- You can add a filter like we did above to exclude “unknown” traffic sources
- From here you can also add extra dimensions, like “browser” or “country” as well
- Select “Add Extra Dimension” above the table in the report and pick your criteria
Accounting for changes in the geographical source of traffic
Sites may want to look at the impact of traffic source location independently or as a part of their traffic source. As you can see in the example below, there is a much more granular level of insight achieved by combining geo-location attributes with other attributes, as the source and the geo can account for pretty wide variances in overall average EPMV.
- Select “Country” after adding an extra dimension in the traffic sources report
- Use filters to eliminate sources with a low number of visits and other relevant criteria
Every site is unique so EPMV is different for each site
These are just some of the most common variables that impact changes in overall EPMV. Every site should explore other factors that may prove to be meaningful on their particular site.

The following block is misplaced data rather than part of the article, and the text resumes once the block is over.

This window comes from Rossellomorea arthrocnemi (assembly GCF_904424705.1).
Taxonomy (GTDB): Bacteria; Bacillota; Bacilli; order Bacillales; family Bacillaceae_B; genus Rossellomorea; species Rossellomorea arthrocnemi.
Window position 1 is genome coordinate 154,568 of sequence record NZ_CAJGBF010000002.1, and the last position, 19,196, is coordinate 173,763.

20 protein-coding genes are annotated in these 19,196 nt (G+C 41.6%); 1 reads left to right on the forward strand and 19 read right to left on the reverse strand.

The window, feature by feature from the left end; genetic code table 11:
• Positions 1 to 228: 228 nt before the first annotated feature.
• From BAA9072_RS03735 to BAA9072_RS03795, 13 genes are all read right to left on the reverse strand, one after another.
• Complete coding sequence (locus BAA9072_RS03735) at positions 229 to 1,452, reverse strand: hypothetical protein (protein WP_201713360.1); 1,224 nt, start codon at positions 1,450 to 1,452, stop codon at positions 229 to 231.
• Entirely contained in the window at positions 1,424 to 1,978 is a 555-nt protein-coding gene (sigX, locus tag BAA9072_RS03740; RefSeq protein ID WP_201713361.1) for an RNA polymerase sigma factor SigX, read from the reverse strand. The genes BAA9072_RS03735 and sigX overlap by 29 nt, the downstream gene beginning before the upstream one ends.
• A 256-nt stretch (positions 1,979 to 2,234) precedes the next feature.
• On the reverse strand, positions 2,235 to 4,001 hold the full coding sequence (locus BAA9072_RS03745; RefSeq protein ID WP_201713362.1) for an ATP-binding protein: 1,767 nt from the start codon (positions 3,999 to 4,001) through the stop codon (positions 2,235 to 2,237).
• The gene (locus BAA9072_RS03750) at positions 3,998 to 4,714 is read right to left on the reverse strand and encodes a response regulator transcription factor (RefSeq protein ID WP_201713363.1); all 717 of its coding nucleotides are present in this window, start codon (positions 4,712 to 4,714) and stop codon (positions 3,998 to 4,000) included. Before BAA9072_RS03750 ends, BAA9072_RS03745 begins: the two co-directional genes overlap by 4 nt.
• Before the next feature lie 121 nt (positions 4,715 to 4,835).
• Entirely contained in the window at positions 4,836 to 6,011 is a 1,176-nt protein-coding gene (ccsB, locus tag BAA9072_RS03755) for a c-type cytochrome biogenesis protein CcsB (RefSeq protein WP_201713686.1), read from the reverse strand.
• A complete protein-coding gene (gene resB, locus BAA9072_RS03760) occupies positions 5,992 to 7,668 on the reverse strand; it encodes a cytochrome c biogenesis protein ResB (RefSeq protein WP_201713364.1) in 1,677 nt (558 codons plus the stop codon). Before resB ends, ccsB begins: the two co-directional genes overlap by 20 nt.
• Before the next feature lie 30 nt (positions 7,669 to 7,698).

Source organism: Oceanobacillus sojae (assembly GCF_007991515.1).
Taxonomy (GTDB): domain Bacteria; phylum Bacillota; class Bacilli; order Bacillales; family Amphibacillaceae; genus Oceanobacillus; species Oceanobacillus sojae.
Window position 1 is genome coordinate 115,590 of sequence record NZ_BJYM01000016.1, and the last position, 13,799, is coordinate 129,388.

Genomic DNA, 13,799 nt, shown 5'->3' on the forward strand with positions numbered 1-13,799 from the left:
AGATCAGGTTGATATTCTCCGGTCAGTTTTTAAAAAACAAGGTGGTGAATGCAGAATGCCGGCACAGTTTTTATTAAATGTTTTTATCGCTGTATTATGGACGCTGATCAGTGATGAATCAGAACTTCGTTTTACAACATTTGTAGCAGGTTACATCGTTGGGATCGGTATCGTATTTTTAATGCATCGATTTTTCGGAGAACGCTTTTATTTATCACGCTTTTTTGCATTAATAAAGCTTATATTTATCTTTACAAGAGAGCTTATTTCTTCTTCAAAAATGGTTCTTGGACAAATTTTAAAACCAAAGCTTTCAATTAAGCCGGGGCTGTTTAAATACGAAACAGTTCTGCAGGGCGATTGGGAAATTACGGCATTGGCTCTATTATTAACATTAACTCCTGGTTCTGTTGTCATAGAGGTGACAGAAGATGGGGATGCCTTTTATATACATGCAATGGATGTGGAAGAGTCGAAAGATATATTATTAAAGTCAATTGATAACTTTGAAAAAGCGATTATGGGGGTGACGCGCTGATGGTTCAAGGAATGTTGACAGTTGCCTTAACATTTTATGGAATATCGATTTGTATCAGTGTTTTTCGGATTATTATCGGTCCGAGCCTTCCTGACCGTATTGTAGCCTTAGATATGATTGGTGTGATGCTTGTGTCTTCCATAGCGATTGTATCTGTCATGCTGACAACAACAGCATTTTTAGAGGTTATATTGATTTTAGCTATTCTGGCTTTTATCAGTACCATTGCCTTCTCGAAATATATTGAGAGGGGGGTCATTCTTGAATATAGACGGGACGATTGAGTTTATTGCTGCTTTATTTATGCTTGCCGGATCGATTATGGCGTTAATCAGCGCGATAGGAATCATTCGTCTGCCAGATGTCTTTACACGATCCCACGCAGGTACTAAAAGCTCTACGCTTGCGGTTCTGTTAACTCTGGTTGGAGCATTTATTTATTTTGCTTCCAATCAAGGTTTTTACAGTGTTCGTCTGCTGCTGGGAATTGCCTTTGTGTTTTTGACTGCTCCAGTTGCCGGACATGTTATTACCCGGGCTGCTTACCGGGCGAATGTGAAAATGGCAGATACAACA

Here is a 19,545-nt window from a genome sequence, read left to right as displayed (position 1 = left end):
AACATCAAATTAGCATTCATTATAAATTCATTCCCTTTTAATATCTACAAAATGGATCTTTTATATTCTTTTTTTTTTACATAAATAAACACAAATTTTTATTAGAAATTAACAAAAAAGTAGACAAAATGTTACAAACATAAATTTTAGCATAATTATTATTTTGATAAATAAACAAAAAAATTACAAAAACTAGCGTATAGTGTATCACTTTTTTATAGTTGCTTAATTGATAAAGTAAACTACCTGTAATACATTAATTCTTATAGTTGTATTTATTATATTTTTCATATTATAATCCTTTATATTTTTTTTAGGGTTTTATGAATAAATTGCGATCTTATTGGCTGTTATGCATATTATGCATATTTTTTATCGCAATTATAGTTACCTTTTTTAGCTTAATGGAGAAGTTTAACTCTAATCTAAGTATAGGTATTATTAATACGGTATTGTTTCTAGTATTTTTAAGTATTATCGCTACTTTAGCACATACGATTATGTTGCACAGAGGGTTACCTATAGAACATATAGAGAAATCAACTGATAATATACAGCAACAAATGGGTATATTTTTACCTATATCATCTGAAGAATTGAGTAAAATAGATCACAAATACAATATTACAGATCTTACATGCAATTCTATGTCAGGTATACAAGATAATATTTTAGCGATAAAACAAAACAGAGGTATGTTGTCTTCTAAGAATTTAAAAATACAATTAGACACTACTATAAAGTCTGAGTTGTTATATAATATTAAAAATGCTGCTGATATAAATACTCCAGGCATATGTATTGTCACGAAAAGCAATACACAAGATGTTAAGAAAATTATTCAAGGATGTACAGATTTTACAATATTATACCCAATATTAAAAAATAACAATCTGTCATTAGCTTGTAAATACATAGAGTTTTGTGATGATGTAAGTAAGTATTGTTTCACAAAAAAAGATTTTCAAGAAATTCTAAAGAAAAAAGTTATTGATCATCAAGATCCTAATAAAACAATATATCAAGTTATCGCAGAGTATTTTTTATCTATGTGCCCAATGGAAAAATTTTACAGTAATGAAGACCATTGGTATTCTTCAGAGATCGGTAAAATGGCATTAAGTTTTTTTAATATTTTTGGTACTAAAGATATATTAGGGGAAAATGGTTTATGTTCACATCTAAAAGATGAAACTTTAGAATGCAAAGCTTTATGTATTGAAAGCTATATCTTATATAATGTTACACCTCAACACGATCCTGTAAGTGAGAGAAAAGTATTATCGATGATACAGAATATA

Sites can use Ezoic Big Data Analytics to research some of these other popular attributes as well…
Sites will typically find that comparing their site to another site that they assume is similar to be totally unhelpful after reviewing this data; as there are dozens of ways to splice up why a site earns a particular EPMV.
For example, the site used for most of these examples has a 20% lower avg. EPMV than another site that has an almost identical domain name and covers the same topic. Both receive the majority of their traffic from the U.S. and achieve close to 3 million pageviews per month.
While many may think criteria like audience location and content niche/category are paramount, the data shows that these are very broad categorizations and subject to a large number of factors and caveats.
I hope this has helped in navigating your site’s EPMV.